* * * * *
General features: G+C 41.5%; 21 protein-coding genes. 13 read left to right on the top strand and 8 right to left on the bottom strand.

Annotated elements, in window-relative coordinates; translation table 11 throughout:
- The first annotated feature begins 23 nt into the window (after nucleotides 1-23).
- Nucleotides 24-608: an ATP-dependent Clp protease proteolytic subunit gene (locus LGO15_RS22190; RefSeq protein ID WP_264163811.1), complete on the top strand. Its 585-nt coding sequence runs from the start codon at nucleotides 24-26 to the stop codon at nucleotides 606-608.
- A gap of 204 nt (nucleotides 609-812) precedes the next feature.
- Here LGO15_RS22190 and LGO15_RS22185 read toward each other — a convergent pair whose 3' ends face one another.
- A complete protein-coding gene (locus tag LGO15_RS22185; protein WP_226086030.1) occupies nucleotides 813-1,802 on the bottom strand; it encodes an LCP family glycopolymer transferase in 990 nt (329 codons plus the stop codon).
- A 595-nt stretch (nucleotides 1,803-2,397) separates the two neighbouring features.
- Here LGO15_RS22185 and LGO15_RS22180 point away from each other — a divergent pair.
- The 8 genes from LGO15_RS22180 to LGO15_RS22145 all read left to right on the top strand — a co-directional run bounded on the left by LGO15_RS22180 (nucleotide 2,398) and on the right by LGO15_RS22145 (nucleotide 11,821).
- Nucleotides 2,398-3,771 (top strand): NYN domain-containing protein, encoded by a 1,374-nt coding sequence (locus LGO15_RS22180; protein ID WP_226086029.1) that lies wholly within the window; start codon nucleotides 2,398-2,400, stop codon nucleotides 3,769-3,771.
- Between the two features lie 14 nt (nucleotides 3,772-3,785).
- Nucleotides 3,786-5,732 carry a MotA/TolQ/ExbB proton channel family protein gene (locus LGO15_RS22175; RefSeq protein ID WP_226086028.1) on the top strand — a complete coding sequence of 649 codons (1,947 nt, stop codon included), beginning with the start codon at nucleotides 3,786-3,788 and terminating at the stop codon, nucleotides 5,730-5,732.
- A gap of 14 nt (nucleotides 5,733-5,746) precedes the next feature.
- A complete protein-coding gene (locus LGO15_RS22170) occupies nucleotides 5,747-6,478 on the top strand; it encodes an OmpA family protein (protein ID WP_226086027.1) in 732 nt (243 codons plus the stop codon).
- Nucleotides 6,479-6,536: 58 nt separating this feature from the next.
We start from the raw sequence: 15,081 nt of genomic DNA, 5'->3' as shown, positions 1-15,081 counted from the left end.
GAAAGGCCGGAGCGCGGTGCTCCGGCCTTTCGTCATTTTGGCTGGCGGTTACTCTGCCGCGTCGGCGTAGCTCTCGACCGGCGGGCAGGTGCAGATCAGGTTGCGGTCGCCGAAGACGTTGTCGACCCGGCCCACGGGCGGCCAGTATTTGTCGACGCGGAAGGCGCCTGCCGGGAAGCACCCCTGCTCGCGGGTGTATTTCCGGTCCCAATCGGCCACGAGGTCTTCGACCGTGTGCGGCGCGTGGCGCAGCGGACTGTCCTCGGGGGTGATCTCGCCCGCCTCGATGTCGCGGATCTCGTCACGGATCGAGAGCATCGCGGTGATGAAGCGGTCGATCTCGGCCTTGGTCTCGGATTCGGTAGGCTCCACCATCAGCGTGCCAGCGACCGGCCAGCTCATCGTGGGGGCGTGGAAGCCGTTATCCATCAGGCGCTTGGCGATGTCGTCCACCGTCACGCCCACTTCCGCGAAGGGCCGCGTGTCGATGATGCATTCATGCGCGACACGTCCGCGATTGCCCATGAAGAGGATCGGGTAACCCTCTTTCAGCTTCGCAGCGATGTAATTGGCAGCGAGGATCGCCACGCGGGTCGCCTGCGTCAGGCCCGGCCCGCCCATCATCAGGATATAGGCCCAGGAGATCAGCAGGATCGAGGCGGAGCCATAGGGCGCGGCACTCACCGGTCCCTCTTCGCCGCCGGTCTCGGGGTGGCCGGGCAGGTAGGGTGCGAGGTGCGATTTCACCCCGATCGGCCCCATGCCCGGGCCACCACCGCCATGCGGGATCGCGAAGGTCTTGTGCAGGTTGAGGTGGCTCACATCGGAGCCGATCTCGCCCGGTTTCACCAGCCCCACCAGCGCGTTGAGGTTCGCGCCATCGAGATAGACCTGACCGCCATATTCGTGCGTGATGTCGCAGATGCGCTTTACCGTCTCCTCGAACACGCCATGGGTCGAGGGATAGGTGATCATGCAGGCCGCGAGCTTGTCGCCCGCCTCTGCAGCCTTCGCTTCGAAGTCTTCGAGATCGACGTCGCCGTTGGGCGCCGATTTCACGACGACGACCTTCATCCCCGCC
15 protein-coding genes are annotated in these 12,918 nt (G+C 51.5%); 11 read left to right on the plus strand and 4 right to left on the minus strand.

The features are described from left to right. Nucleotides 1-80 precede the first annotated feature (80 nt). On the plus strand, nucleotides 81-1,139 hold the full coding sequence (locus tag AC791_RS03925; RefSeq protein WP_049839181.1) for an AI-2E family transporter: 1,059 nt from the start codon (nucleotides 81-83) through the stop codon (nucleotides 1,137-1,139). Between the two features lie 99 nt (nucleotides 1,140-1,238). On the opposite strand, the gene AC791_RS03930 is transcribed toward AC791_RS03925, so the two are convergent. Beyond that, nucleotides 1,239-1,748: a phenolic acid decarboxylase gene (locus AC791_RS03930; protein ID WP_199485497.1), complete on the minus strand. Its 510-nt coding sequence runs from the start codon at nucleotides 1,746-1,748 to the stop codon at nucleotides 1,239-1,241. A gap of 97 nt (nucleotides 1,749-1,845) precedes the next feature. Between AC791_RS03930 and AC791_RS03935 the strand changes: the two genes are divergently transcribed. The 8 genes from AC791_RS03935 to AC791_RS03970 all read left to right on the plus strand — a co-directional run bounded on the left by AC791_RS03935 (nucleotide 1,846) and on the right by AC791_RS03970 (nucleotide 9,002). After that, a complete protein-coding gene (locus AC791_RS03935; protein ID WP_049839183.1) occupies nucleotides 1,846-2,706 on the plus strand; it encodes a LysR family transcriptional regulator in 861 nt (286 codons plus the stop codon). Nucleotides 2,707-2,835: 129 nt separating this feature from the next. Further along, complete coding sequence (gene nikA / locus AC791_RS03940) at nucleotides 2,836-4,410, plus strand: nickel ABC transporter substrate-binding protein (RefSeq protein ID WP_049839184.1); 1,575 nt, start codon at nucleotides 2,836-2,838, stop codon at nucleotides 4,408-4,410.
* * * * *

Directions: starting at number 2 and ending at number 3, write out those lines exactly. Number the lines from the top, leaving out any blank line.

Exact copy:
Annotated elements, in window-relative coordinates; translation table 11 throughout:
- The first annotated feature begins 23 nt into the window (after nucleotides 1-23).